Olene, Oregon

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Olene is an unincorporated community in Klamath County, Oregon, United States.[1] It is located 10 miles southeast of Klamath Falls on Oregon Route 140.[2] Olene currently has a general store and at one time it had a school.[3][4][5] In 1940 Olene had a population of 62 and was considered a suburb of Klamath Falls.[6] Olene was the center of a prosperous dairy and potato farming district.[6]

According to William Gladstone Steel, Olene is a Klamath word meaning "eddy place" or "place of drift." O. C. Applegate adopted the word for the site in 1884 when the post office was established.[7] The original Olene post office was up the Lost River from the current townsite.[7] When the post office closed in 1966, it was near The Gap, a restriction in the Lost River.[7][8] This gap is also known as Olene Gap, and the Olene Hot Springs are nearby.[9][10]

The community was located on a rail line operated jointly by Southern Pacific and Burlington Northern. Today the OC&E Woods Line State Trail, a rails to trails conversion, passes through Olene.[11] Originally built by the Oregon California and Eastern Railroad, the railroad line reached Olene in 1918.[9]

A geothermal drilling project near Olene was completed in early 2013, and the temperature produced by that well was in excess of 280 degrees Fahrenheit.[12] Plans are currently in progress to drill 2 to 3 more wells for a commercial-scale power plant, with a planned electrical capacity of 21 MWe.[12]


  1. ^ "Olene". Geographic Names Information System, U.S. Geological Survey. November 28, 1980. Retrieved 2010-12-13. 
  2. ^ Oregon Atlas & Gazetteer (7th ed.). Yarmouth, Maine: DeLorme. 2008. p. 70. ISBN 0-89933-347-8. 
  3. ^ "Parking and Access". Klamath Rails-to-Trail Group. Retrieved 2010-12-13.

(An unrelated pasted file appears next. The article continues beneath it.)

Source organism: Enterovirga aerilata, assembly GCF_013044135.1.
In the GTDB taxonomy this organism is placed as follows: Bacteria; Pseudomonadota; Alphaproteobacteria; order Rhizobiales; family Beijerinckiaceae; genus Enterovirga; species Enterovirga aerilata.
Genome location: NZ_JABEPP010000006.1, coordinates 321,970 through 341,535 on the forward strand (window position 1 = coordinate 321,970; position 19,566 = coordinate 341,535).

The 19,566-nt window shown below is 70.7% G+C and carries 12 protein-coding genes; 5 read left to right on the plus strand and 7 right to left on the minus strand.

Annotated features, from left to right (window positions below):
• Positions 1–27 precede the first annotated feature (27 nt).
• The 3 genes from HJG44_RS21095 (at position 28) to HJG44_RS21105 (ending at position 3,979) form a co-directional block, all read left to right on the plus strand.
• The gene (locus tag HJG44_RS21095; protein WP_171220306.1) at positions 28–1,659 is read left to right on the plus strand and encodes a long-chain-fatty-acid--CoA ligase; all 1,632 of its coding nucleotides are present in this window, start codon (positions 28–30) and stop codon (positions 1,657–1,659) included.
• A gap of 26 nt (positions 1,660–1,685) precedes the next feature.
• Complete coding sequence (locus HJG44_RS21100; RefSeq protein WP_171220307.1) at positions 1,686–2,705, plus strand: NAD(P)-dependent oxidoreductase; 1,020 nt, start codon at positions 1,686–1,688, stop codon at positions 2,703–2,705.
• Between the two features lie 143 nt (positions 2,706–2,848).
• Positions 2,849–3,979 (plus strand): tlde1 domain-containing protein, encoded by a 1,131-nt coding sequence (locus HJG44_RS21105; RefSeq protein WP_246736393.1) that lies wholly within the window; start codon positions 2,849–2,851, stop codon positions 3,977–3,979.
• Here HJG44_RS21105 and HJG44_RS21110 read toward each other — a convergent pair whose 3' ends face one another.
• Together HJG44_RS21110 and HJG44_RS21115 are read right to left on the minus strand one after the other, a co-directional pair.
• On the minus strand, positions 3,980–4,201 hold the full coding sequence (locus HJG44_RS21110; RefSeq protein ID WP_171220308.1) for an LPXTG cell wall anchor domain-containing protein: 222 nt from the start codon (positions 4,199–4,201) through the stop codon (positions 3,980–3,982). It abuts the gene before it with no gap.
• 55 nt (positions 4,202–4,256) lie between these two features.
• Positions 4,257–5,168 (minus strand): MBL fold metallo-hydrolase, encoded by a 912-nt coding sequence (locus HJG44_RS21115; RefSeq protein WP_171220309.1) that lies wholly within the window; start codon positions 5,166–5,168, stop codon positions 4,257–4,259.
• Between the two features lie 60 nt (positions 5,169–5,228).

4. ^ "Itineraries". Klamath Visitor & Convention Bureau. Retrieved 2010-12-13. 
  5. ^ Tonsfeldt, Ward (August 1990). "Historical Resource Survey: Klamath County, Oregon". Oregon Parks and Recreation Department. Retrieved 2010-12-13. 
  6. ^ a b Writers' Program of the Work Projects Administration in the State of Oregon (1940). Oregon: End of the Trail. American Guide Series. Portland, Oregon: Binfords & Mort. p. 440. OCLC 4874569. 
  7. ^ a b c McArthur, Lewis A.; McArthur, Lewis L. (2003) [First published 1928]. Oregon Geographic Names (7th ed.). Portland, Oregon: Oregon Historical Society Press. p. 720. ISBN 9780875952772. OCLC 53075956. 
  8. ^ "The Gap". Geographic Names Information System, U.S. Geological Survey. November 28, 1980. Retrieved 2010-12-13. 
  9. ^ a b "OC&E Woods Line State Trail". Explore!. December 5, 2010. Retrieved 2010-12-13. 
  10. ^ "Olene Hot Springs". Geographic Names Information System, U.S. Geological Survey. May 22, 1986. Retrieved 2010-12-13. 
  11. ^ "OC&E Woods Line State Trail". Klamath Rails-to-Trail Group. Retrieved 2010-12-13. 
  12. ^ a b [1] "Second Geothermal Well in the Works in Olene Area". Global Geothermal News. Retrieved October 14, 2013.

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Coordinates: 42°10′19″N 121°37′51″W / 42.171814°N 121.630832°W / 42.171814; -121.630832